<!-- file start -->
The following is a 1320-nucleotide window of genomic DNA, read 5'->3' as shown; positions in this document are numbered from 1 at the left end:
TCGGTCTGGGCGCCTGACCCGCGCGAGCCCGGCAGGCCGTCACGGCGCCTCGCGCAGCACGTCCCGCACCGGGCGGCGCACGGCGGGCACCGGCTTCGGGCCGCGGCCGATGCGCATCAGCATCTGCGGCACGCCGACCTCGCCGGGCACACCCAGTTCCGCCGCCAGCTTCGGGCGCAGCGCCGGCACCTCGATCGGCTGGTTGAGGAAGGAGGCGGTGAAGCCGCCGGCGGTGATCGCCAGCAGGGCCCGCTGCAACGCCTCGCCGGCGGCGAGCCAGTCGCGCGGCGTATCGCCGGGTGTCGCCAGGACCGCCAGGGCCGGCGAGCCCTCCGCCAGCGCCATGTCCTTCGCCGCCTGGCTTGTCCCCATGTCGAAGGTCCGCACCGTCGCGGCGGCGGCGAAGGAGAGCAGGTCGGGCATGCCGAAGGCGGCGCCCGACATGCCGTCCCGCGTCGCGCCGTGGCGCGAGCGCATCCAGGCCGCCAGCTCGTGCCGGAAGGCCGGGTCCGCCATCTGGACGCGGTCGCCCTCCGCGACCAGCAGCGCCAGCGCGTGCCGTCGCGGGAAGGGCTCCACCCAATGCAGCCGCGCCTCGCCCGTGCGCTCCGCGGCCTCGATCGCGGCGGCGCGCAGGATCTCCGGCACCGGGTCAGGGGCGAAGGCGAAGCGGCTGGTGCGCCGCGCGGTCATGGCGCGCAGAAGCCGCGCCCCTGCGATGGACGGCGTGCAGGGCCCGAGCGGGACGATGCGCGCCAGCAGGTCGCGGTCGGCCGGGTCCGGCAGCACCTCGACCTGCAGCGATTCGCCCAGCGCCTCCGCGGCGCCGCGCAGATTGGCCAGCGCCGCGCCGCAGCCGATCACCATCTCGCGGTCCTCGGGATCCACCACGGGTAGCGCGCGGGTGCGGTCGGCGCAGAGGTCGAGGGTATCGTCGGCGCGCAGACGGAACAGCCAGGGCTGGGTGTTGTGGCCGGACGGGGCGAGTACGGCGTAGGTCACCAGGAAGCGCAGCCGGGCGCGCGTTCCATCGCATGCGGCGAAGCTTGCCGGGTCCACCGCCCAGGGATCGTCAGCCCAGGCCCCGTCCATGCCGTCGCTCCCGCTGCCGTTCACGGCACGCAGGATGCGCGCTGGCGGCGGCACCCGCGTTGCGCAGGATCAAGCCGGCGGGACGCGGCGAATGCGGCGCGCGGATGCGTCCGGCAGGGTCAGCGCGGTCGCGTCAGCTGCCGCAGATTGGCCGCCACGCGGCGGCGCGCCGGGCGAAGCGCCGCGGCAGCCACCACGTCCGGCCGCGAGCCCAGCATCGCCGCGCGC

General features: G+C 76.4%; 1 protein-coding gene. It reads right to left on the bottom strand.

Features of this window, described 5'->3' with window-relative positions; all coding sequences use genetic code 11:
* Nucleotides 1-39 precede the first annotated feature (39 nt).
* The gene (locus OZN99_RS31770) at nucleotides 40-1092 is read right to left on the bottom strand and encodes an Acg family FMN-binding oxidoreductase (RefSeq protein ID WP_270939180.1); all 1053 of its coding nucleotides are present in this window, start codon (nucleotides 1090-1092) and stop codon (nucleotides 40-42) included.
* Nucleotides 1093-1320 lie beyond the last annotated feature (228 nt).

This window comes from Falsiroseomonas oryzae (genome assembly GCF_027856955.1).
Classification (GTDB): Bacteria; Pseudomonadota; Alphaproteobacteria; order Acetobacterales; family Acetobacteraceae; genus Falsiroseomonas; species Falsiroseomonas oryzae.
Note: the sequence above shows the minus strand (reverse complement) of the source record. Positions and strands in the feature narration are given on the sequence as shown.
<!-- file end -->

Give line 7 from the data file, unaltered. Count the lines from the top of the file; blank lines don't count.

* Nucleotides 1093-1320 lie beyond the last annotated feature (228 nt).